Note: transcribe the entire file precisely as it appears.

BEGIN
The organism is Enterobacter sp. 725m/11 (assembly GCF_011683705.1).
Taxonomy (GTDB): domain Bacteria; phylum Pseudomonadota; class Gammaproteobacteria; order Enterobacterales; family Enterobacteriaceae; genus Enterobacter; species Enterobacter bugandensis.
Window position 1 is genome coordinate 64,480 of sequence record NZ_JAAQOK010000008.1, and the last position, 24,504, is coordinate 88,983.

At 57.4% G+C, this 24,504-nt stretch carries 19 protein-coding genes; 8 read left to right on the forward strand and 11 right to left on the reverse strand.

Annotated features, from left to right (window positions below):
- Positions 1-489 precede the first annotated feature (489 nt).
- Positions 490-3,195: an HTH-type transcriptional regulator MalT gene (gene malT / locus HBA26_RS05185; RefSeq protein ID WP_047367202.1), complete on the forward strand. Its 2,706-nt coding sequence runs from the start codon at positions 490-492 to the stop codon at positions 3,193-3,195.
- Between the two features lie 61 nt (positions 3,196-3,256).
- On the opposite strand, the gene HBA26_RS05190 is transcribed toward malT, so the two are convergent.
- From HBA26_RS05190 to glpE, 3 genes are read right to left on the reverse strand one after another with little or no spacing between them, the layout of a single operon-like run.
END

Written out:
The organism is Enterobacter sp. 725m/11 (assembly GCF_011683705.1).
Taxonomy (GTDB): domain Bacteria; phylum Pseudomonadota; class Gammaproteobacteria; order Enterobacterales; family Enterobacteriaceae; genus Enterobacter; species Enterobacter bugandensis.
Window position 1 is genome coordinate 64,480 of sequence record NZ_JAAQOK010000008.1, and the last position, 24,504, is coordinate 88,983.

At 57.4% G+C, this 24,504-nt stretch carries 19 protein-coding genes; 8 read left to right on the forward strand and 11 right to left on the reverse strand.

Annotated features, from left to right (window positions below):
- Positions 1-489 precede the first annotated feature (489 nt).
- Positions 490-3,195: an HTH-type transcriptional regulator MalT gene (gene malT / locus HBA26_RS05185; RefSeq protein ID WP_047367202.1), complete on the forward strand. Its 2,706-nt coding sequence runs from the start codon at positions 490-492 to the stop codon at positions 3,193-3,195.
- Between the two features lie 61 nt (positions 3,196-3,256).
- On the opposite strand, the gene HBA26_RS05190 is transcribed toward malT, so the two are convergent.
- From HBA26_RS05190 to glpE, 3 genes are read right to left on the reverse strand one after another with little or no spacing between them, the layout of a single operon-like run.